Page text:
AJR Animals and Late Antique Judaism forum continues! Janet Spittler, “Animals in the Way”
Spittler: “An interest in such family relationships is, in fact, a consistent theme throughout the Acts of Thomas. Who are your kin, to whom do you connect yourself (in marriage and otherwise)? These are questions that are returned to again and again—in different forms and of different characters (human, animal, and demon) throughout the narrative. In act three (concerning the murderous snake who is in love with a human woman) the apostle asks the animal: “of what seed and what breed (poias sporas kai poiou genous) are you?”[xix]”
Book Note: Catherine Hezser, Rabbinic Body Language: Non-Verbal Communication in Palestinian Rabbinic Literature of Late Antiquity (Leiden: Brill, 2017)
DeGolan: “Counterintuitive studies, however, can be quite rewarding, especially when they demonstrate the benefits and applicability of their novel approach. Catherine Hezser’s new monograph, Rabbinic Body Language: Non-Verbal Communication in Palestinian Rabbinic Literature of Late Antiquity, succeeds in doing both. First, the book’s overarching argument, that “body language constitutes an important part of the literary self-fashioning of ancient rabbis” (244), is convincing and well supported. Additionally, Hezser provides her readers with a practical model for analyzing non-verbal communication in rabbinic literature.”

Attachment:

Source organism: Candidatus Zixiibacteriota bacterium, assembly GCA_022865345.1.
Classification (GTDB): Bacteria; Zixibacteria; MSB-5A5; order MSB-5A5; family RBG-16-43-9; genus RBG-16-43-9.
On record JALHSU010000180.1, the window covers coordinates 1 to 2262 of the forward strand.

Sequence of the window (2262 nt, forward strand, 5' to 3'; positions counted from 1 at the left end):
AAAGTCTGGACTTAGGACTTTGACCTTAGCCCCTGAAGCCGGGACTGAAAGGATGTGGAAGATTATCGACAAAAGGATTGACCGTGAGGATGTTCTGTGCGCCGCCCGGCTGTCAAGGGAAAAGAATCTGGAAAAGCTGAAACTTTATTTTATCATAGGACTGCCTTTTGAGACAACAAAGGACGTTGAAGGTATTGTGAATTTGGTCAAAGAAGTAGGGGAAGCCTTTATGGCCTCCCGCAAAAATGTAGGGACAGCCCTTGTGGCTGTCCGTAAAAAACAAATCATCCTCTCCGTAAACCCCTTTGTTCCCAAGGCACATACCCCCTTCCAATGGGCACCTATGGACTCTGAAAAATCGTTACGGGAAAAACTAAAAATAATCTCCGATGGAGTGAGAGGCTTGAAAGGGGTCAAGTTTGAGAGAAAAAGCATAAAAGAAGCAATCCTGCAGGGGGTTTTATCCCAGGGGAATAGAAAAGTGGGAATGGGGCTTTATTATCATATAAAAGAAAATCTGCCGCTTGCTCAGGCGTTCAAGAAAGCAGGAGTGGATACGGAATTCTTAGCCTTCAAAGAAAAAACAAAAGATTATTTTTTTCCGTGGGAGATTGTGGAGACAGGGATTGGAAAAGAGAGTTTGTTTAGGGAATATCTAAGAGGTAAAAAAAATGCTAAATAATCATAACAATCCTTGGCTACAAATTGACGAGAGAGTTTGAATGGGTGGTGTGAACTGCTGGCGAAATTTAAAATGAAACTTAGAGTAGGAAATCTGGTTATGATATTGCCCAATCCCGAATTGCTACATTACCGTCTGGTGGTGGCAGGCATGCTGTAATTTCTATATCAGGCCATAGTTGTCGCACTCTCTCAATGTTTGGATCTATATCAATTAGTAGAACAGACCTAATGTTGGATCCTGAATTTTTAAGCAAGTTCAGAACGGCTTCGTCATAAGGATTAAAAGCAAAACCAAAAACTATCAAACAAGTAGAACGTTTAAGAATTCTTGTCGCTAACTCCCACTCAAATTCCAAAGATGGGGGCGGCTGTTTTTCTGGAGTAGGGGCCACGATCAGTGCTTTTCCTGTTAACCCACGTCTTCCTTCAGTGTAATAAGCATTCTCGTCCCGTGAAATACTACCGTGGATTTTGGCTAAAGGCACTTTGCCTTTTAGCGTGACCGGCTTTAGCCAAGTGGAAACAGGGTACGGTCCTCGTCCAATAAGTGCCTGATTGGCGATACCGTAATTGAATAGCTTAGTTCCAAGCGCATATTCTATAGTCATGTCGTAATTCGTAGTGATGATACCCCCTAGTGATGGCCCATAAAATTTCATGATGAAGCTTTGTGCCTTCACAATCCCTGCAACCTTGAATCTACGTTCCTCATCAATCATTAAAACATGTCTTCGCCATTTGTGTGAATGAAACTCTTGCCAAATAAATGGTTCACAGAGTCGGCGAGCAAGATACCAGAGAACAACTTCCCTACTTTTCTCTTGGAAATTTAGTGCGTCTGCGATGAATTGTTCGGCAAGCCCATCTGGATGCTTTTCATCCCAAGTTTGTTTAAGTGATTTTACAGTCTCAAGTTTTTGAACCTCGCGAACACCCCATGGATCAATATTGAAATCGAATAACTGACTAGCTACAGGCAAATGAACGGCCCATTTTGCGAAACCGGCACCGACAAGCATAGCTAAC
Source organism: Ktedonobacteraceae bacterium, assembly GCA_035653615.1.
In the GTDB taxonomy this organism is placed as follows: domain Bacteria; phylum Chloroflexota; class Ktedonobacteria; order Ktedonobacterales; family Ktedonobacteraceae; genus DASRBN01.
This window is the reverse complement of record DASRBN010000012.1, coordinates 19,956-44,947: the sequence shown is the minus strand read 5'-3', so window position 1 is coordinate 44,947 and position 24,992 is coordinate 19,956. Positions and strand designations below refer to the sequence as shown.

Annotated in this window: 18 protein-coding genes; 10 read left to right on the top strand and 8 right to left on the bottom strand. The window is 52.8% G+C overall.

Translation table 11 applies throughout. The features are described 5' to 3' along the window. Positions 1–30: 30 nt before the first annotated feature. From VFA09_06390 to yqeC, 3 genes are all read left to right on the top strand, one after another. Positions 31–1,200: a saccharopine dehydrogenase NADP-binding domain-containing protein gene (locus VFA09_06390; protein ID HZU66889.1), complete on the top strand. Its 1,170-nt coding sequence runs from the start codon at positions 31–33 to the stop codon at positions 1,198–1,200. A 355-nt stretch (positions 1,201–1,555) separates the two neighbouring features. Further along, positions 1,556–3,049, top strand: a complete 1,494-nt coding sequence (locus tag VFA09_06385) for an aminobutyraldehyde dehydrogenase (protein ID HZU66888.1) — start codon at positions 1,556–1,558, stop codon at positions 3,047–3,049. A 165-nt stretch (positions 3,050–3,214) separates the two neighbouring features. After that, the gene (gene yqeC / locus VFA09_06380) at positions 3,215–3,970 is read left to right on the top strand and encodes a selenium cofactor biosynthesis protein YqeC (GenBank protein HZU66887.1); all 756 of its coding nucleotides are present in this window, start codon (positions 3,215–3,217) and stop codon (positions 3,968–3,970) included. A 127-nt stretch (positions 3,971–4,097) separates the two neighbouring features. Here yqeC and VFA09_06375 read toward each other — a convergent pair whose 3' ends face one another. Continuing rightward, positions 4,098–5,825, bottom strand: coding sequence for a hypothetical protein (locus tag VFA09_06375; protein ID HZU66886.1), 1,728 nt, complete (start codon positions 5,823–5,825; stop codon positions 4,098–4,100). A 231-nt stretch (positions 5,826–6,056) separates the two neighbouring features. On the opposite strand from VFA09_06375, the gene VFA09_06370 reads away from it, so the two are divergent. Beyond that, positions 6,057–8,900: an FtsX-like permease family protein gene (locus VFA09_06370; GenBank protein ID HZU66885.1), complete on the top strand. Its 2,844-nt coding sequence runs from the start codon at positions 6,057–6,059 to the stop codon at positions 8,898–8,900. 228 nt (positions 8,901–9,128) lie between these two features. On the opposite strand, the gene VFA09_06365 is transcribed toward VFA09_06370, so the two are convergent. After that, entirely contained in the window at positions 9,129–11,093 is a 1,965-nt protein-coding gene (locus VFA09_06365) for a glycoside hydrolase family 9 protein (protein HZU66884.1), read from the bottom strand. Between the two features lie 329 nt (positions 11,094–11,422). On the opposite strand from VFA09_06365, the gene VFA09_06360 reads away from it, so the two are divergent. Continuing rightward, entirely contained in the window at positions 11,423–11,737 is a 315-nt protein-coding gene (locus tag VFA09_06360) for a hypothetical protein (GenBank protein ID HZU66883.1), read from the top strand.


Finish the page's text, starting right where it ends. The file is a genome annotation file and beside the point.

Articles and News
Haaretz reports on a newly unrolled late Roman Aramaic, possibly Jewish, hex scroll from Antioch.
Spectacular images at the Manar al-Athar site from the Bagawat monumental tomb, the so-called “Chapel of the Exodus.”
Tony Burke muses on teaching apocrypha, with a focus on “anti-gospels” and Christian-Jewish conflict.
Report from the Institute for the Study of the Ancient World conference, “Future Philologies.”
Michael Satlow takes stock of the study of Jews and Judaism in Late Antiquity.
Terrific overview by Menachem Katz at TheGemara.com of the surviving manuscripts of the Babylonian Talmud.
Sharp social commentary on the Met Gala theme from the perspective of a historian of early Christianity.
Second episode of fledgling New Testament Review podcast online, tackling William Wrede.
Terrific! Striking similarities w/contemporary Xtian glossed Bibles, and what became standard format for printed Talmuds https://t.co/vr409ZyXCU— Matthew Chalmers (@Matt_J_Chalmers) 17 May 2018
Getting ready for tomorrow's #JubileesPalimpsestProject workshop @NotreDame. Do come if you can - but even if not, check out @NEHgov project info and related resources @THanneken at https://t.co/BsBCRXkuwo pic.twitter.com/JoLp85vxwG— Annette Yoshiko Reed (@AnnetteYReed) 14 May 2018
I’m very proud of our LIT3053 students. @KatieBEdwards and I co-teach this module, which is Texts of Terror: Confronting the horrific in the Bible. I want to show you some of their final projects, which translate terrifying biblical passages into something with current impact.— Dr Meredith Warren (@DrMJCWarren) 16 May 2018